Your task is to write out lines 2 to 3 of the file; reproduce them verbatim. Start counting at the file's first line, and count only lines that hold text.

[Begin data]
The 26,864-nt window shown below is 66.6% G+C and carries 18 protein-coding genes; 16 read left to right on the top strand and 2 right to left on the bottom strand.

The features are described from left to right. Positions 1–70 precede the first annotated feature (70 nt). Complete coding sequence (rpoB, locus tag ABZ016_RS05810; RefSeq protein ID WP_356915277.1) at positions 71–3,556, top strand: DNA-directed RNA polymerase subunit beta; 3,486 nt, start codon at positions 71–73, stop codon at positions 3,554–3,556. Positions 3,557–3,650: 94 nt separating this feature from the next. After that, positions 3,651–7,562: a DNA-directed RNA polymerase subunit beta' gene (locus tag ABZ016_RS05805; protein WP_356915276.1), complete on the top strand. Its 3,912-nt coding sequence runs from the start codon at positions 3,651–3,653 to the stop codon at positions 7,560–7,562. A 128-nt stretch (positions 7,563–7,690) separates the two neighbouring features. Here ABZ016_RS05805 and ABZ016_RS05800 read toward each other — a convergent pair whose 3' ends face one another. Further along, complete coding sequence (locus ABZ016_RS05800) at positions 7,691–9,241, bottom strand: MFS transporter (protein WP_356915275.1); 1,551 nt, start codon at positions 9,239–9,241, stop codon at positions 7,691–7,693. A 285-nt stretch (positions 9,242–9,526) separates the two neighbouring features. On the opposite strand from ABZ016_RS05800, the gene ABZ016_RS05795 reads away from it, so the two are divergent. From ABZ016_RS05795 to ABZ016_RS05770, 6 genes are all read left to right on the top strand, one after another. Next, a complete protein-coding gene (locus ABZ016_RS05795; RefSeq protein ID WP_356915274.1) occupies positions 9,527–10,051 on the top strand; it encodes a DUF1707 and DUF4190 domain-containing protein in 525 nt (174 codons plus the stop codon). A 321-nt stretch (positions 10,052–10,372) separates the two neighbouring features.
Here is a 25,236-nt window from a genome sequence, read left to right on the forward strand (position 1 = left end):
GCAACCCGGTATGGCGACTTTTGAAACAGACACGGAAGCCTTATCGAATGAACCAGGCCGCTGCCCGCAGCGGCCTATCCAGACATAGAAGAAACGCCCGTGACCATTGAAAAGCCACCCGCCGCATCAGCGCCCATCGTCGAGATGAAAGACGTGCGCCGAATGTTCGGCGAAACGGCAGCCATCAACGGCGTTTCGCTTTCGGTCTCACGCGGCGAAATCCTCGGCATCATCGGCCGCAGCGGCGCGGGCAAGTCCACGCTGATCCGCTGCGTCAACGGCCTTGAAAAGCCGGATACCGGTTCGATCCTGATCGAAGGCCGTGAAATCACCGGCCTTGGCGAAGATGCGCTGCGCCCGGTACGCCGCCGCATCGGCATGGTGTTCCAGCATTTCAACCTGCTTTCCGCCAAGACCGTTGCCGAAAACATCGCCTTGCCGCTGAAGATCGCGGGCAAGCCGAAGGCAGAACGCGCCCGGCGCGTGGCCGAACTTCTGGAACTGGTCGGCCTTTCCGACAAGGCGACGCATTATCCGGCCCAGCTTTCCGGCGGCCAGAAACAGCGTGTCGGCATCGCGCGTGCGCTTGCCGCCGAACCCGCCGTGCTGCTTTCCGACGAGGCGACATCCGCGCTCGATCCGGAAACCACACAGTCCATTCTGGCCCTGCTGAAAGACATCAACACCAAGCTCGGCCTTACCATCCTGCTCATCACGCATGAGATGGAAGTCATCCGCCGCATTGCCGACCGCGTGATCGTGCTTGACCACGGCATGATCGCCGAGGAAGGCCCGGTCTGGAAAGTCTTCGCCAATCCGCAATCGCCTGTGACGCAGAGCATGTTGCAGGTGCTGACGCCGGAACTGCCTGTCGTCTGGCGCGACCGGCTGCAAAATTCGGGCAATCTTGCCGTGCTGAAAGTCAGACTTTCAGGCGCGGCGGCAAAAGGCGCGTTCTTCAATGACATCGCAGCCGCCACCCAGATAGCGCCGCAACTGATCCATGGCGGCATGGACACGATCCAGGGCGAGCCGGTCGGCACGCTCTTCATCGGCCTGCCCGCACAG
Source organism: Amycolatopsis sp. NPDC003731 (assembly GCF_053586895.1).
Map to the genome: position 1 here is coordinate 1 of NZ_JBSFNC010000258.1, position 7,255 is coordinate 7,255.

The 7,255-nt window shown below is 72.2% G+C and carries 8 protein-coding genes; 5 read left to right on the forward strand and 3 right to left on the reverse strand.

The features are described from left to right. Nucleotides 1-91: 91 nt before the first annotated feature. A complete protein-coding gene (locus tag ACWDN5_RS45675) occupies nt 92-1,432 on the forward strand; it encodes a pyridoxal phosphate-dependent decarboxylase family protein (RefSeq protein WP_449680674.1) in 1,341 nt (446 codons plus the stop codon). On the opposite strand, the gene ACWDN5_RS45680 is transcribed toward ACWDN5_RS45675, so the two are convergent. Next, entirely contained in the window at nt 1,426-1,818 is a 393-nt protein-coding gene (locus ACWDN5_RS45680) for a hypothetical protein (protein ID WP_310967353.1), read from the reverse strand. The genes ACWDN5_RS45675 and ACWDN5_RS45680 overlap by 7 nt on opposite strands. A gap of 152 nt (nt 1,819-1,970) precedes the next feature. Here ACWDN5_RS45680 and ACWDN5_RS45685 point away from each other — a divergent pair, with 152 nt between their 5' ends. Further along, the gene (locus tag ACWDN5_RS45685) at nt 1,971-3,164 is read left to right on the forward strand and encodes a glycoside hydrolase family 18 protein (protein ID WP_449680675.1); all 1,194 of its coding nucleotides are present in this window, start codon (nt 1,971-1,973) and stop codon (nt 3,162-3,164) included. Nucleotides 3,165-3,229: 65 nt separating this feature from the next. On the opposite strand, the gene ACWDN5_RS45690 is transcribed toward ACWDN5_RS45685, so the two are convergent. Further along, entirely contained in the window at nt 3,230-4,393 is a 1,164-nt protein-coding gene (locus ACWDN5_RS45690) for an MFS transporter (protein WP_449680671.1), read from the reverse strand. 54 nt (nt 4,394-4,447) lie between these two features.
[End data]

The features are described from left to right. Positions 1–70 precede the first annotated feature (70 nt). Complete coding sequence (rpoB, locus tag ABZ016_RS05810; RefSeq protein ID WP_356915277.1) at positions 71–3,556, top strand: DNA-directed RNA polymerase subunit beta; 3,486 nt, start codon at positions 71–73, stop codon at positions 3,554–3,556. Positions 3,557–3,650: 94 nt separating this feature from the next. After that, positions 3,651–7,562: a DNA-directed RNA polymerase subunit beta' gene (locus tag ABZ016_RS05805; protein WP_356915276.1), complete on the top strand. Its 3,912-nt coding sequence runs from the start codon at positions 3,651–3,653 to the stop codon at positions 7,560–7,562. A 128-nt stretch (positions 7,563–7,690) separates the two neighbouring features. Here ABZ016_RS05805 and ABZ016_RS05800 read toward each other — a convergent pair whose 3' ends face one another. Further along, complete coding sequence (locus ABZ016_RS05800) at positions 7,691–9,241, bottom strand: MFS transporter (protein WP_356915275.1); 1,551 nt, start codon at positions 9,239–9,241, stop codon at positions 7,691–7,693. A 285-nt stretch (positions 9,242–9,526) separates the two neighbouring features. On the opposite strand from ABZ016_RS05800, the gene ABZ016_RS05795 reads away from it, so the two are divergent. From ABZ016_RS05795 to ABZ016_RS05770, 6 genes are all read left to right on the top strand, one after another. Next, a complete protein-coding gene (locus ABZ016_RS05795; RefSeq protein ID WP_356915274.1) occupies positions 9,527–10,051 on the top strand; it encodes a DUF1707 and DUF4190 domain-containing protein in 525 nt (174 codons plus the stop codon). A 321-nt stretch (positions 10,052–10,372) separates the two neighbouring features.
Here is a 25,236-nt window from a genome sequence, read left to right on the forward strand (position 1 = left end):